Monetary Tectonics – The New Incrementum Chart Book

Inflation versus Deflation

Our good friends at Incrementum AG in Liechtenstein have produced their second big chart book, which our readers can download further below.

In the aftermath of the 2008 crisis, it has become clear that markets are locked in a battle with policymakers. In an unhampered free market the crisis would have been followed by a sizable deflation of uncovered money substitutes. This is an outcome modern-day monetary bureaucracies are fighting tooth and nail. One must not forget that the Fed was founded specifically for the purpose of cartelizing the banking system. One aim was to destroy the competition the New York money center banks were increasingly subject to, the other aim was to make it possible for the banks to inflate the money supply in unison without having to fear bank runs, as they could henceforth be bailed out by a 'lender of last resort'. Vast distortions of the economic system have since then become the rule, while the purchasing power of the Fed-issued scrip has utterly collapsed over the past century.

The latest episode of 'papering over' the cracks in this increasingly unstable system is the biggest such effort yet. Since the peak of the Nasdaq bubble in 2000, the broad US money supply TMS-2 has expanded by 240%. As a result we are now experiencing the third major asset bubble since the 1990s. And yet, the 2008 crisis was in a sense profoundly different from previous crises. The private sector's appetite for piling up ever more debt has seemingly been quenched. Deleveraging by the private sector creates a deflationary undertow, which central banks are fighting with money printing on a truly phenomenal scale, at least as far as the post war period is concerned. In addition, debt growth has moved from the private to the public sector, with the result that the global debt mountain keeps growing at an astonishing rate.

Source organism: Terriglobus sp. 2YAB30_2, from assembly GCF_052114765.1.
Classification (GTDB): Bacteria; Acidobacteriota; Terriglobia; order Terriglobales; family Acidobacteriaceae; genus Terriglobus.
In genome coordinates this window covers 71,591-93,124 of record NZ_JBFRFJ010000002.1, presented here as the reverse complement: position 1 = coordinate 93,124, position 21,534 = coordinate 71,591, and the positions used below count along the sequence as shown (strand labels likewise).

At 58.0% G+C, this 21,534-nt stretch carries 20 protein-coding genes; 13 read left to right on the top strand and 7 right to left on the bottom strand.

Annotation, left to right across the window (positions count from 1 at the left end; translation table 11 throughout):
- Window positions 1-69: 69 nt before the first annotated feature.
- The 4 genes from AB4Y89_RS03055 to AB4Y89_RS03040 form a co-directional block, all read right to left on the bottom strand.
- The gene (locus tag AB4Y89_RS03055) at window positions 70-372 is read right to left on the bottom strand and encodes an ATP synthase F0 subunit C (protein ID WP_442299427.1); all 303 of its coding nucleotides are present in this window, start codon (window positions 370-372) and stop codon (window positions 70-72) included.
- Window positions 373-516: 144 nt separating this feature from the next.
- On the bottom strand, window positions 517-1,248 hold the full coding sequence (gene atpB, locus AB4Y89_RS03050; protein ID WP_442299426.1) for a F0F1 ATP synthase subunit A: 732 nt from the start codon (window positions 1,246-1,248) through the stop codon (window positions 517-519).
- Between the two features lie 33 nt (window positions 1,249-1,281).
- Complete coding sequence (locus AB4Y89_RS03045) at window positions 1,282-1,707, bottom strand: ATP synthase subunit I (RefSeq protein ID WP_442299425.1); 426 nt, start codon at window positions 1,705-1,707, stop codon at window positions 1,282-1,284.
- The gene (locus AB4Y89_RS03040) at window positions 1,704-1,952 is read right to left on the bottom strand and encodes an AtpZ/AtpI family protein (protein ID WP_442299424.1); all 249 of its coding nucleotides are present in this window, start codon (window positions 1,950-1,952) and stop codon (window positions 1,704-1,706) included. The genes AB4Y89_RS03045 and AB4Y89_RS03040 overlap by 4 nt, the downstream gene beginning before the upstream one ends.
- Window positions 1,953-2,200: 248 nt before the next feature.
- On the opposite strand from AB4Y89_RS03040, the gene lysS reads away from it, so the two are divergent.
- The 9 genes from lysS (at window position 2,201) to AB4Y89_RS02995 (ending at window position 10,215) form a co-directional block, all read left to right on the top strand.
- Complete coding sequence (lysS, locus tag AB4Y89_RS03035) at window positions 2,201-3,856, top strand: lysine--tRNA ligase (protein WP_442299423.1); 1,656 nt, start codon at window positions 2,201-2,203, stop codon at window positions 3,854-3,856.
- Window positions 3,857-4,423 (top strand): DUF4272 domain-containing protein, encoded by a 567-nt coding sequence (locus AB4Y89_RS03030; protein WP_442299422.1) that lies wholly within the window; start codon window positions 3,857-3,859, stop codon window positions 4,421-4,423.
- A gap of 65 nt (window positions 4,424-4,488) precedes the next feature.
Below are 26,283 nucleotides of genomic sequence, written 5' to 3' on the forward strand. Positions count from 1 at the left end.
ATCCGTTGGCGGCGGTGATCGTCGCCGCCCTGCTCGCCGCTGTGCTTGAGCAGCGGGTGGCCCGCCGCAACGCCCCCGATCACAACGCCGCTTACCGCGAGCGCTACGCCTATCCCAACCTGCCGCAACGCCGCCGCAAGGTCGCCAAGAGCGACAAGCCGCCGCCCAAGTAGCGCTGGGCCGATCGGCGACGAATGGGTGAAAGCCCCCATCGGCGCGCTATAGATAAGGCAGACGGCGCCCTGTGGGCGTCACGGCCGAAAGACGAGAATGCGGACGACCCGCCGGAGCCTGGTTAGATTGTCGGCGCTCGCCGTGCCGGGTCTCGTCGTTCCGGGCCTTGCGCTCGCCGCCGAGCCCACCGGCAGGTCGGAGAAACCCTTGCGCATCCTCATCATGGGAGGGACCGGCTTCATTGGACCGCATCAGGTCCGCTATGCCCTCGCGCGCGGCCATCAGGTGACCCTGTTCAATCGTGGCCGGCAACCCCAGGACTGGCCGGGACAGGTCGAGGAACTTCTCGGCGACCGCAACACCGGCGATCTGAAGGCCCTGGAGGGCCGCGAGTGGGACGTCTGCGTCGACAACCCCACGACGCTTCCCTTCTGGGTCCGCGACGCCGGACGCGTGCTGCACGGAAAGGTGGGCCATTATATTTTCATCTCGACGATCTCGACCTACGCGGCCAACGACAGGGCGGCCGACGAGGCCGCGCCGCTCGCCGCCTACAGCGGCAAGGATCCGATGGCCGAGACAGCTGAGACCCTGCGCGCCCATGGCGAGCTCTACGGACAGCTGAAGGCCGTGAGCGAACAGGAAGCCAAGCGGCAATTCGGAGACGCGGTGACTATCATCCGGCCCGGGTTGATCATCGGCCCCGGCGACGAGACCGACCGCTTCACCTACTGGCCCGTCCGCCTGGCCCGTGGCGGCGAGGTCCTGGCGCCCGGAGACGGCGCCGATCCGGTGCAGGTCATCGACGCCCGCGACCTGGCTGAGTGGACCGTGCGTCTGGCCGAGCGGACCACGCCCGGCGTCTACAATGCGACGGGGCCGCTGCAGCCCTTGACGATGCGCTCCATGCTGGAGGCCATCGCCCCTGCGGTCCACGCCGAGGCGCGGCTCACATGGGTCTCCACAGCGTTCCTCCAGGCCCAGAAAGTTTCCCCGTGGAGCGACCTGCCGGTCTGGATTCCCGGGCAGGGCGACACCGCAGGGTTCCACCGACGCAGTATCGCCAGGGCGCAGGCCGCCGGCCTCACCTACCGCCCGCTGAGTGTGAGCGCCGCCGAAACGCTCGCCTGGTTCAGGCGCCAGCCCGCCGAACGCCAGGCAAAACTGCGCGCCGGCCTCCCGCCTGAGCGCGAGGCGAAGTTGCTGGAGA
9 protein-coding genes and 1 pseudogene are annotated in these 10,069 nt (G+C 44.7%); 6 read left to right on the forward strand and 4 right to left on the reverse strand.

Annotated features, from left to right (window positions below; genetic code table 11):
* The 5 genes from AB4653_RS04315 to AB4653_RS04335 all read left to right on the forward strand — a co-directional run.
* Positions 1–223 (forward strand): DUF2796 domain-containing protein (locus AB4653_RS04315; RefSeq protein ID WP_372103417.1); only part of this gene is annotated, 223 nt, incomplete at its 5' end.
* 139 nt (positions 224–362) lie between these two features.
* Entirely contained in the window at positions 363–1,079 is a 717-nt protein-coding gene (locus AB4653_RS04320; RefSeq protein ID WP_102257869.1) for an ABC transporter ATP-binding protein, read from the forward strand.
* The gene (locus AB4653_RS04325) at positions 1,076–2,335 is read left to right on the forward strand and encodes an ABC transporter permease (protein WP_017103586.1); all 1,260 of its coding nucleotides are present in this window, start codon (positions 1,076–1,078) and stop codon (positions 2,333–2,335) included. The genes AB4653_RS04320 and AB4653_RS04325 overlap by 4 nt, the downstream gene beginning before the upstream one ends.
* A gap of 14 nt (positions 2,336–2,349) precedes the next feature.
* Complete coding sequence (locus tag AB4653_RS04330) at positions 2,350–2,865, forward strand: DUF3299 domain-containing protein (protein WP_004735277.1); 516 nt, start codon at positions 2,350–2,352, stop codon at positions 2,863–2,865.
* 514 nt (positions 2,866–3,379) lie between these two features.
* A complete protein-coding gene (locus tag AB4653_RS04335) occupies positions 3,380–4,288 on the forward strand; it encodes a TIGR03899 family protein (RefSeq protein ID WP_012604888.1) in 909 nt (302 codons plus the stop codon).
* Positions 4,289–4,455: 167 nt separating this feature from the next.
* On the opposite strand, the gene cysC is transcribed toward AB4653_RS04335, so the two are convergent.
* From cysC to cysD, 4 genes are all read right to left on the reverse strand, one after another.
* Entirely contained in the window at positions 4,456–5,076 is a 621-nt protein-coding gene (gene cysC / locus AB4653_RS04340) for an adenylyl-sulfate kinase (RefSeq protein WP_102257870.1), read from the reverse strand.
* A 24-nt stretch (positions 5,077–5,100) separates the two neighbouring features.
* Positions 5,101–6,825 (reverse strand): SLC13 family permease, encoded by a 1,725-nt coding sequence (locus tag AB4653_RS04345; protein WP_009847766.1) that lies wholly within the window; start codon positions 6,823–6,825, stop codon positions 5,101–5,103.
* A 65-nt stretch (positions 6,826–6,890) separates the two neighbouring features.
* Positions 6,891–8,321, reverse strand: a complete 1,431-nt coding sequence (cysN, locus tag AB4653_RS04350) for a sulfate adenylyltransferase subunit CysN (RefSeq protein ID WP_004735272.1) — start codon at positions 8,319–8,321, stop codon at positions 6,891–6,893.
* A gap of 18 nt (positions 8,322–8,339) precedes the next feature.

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The Incrementum chart book nicely illustrates the above mentioned back and forth between the market's deflationary forces and the policy-induced inflation that is aiming to keep them in check.

From our perspective, it appears that the amplitude of the cycles induced by monetary pumping becomes ever larger. It will eventually dawn on everyone that the attempt to replace a market-chosen money with a centrally planned one was doomed to fail from day one. We fear that this discovery will be anything but painless.

Here is the download link:

Monetary Tectonics — a Chart Book by Incrementum AG (pdf)

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